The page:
Restaurant review: From tacos to tamales, La Poblanita offers a fiesta for the taste buds
Like “Taco Tuesday” which it could have inspired, Cinco de Mayo ("the fifth of May" in Spanish) is a day when many people opt to eat Mexican food.
Some quick pertinent history: Cinco de Mayo commemorates a Mexican victory against the French army of Napoleon III at the Battle of Puebla in a war that Mexico ultimately lost.
More fun facts: A person from that Mexican city of Puebla is often called a Poblano, or — using the Spanish language female diminutive — la Poblanita.
If those last two words ring a dinner bell, you’ve likely connected the dots to the much-beloved La Poblanita taco truck. Operated by the Soriano family — whose roots are in Puebla — La Poblanita was much in the news late last year when the truck was snatched from its Clintonville parking lot by thieves in the night.
Tragic, yes, but in a feel-good turn of events, La Poblanita was recovered and — with the help of a wildly successful GoFundMe campaign (nearly $80,000 raised) — was fully repaired and reopened to bustling business in mid-March.
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Considering La Poblanita’s Puebla connection and its risen-from-the-ashes backstory, this little taco truck that could (again!) would be a very fitting place to get Mexican food for Cinco de Mayo. Considering that La Poblanita regularly offers quickly prepared good taqueria fare with gracious service, it’s frankly a fine place to get Mexican food any day of the week (the truck is currently closed on weekends).
Cradling flavorful and amply packed meats in puffy, toasted and good-tasting soft corn tortillas that don’t turn chilly in seconds, La Poblanita’s tacos succeed where those of many competitors fall short ($3 apiece; $13 for a mix-and-match, “three-taco combo” bargain served with rice, beans and a soft drink that should be horchata).
I liked all the meats I tried: pollo — juicy pulled chicken; asada — lean but tasty, sometimes tender steak; chorizo — griddle-crisped, spicy and salty; carnitas — almost confit-evoking, irresistibly fatty pork; pastor — think house carnitas seasoned like chorizo, but less salty and less spicy; and highly recommended tinga — smoky, spicy, stewed chicken enhanced by chipotles in adobo sauce.
Tinga makes a great filling for a burrito ($11). To be honest, I think burritos can often be disappointing. Although easy to inhale (even while walking), many burritos are hampered by under-toasted, underfilled and overly thick flour tortilla wrappers that are about as much fun to eat as poster board.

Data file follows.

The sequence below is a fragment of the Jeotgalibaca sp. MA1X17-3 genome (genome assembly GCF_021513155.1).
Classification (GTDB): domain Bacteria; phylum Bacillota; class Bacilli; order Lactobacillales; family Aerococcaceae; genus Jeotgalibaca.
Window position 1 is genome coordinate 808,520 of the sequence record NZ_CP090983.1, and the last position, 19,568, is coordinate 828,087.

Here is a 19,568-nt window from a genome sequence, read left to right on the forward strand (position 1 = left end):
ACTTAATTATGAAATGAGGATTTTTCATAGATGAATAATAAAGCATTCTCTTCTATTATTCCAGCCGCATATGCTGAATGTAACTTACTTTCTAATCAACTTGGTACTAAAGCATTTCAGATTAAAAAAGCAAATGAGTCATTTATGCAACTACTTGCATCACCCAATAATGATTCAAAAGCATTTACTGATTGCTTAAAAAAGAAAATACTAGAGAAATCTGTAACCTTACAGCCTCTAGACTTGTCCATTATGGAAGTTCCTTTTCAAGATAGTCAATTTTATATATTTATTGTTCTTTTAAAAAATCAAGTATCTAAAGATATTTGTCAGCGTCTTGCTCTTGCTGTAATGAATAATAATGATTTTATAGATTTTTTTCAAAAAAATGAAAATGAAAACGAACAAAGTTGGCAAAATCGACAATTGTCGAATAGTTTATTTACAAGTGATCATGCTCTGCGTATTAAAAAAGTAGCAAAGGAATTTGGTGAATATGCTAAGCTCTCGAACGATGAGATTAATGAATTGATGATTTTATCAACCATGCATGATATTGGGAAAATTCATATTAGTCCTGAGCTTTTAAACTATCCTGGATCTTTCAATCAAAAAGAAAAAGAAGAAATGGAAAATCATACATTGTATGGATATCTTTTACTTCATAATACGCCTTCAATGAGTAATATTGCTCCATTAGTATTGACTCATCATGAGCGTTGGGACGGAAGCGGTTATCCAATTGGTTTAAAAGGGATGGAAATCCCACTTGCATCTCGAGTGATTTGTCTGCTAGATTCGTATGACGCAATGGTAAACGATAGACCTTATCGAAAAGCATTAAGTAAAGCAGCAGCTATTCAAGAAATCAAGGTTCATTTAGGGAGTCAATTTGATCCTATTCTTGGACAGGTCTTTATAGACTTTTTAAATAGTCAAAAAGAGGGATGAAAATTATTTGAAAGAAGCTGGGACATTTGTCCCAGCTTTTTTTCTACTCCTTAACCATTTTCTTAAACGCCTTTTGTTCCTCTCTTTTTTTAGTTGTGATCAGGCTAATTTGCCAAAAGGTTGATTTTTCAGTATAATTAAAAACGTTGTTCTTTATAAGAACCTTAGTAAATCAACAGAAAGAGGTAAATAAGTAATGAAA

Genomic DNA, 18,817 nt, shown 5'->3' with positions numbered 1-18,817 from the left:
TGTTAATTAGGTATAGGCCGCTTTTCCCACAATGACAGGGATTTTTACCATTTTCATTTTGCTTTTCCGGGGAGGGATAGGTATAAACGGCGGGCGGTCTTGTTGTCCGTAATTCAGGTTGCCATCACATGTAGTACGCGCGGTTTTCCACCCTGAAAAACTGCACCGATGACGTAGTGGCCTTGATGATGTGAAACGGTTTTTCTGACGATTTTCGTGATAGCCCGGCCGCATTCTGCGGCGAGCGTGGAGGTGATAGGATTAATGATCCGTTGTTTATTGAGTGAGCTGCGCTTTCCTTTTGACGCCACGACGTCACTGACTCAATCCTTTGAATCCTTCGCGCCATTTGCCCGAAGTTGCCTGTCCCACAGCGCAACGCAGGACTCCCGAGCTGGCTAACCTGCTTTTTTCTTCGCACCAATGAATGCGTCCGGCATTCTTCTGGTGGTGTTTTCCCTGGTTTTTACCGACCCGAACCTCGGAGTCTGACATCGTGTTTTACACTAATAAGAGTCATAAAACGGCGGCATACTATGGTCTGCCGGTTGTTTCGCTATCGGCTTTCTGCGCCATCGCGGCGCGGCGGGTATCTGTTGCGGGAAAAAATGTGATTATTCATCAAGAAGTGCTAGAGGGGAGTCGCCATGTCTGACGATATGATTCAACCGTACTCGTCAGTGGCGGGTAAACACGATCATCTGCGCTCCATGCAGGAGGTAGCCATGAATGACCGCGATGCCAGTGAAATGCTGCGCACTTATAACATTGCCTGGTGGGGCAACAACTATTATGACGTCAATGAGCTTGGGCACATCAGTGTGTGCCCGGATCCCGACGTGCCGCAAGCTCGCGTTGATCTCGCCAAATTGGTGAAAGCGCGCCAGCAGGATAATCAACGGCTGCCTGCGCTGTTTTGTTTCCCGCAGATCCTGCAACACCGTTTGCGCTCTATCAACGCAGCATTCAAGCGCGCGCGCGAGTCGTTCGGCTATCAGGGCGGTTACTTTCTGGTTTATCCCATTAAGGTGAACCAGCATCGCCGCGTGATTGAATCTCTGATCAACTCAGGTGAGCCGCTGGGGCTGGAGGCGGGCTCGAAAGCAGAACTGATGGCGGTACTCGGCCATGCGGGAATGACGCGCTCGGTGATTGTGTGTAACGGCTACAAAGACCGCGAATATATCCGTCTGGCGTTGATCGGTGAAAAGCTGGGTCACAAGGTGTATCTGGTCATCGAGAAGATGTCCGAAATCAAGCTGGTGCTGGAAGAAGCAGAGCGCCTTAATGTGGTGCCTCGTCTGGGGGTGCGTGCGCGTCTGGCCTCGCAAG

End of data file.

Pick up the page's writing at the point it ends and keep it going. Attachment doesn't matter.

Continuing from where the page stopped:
Not here. The behemoth burritos I received featured actually appetizing, heat-dotted flour tortillas packed to nearly bursting, but proportionally loaded, with the usual suspects: meat (and plenty of it), beans, rice, sour cream, cheese, lettuce, tomatoes, you know the drill.
An appreciated and analogous toasting of respectable telera-style bread distinguished La Poblanita’s tortas. The sandwiches hit the spot well enough, but I surprised myself by preferring the same-priced burritos, which I think are a better value, too.
The bistec ranchero was a solid value for a large meal ($15) served with Mexican rice (average), partly smashed pinto beans (above average) plus tortillas and fixings galore. The entree’s obvious star was abundant and delectable carne asada souped-up with red-chile sauce and griddled with onions and potatoes that looked like stubby fries but tasted like something you’d get in a stew.
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If you want to get La Poblanita’s tamales — and believe me, you do — you’ll need to check for daily specials or just show up on a Friday, when tamales are routinely offered here.
Three fillings are generally available: pulled pork with a fiery red-chile sauce; chicken in a zippy tomatillo sauce; and veggie (cheese, tomato, onion and jalapeno).
I’m partial to the spicy pork, but expect whichever tamale you buy to have a supple and delicious, skillfully steamed masa casing and to be the best $3 you spend that day.
Where: 3825 Indianola Ave., Clintonville
Hours: 11 a.m. to 8 p.m. Mondays through Fridays; closed Saturdays and Sundays.
Price range: $3 to $16
Ambience: popular little family-run yellow taco truck with super-friendly, quick service stationed in a convenient parking lot
Children's menu: no
Liquor license: none
Quick click: A previously stolen taco truck and much-missed neighborhood fixture has returned to its old location, and its taqueria fare — like highly recommended tamales — is as good as ever.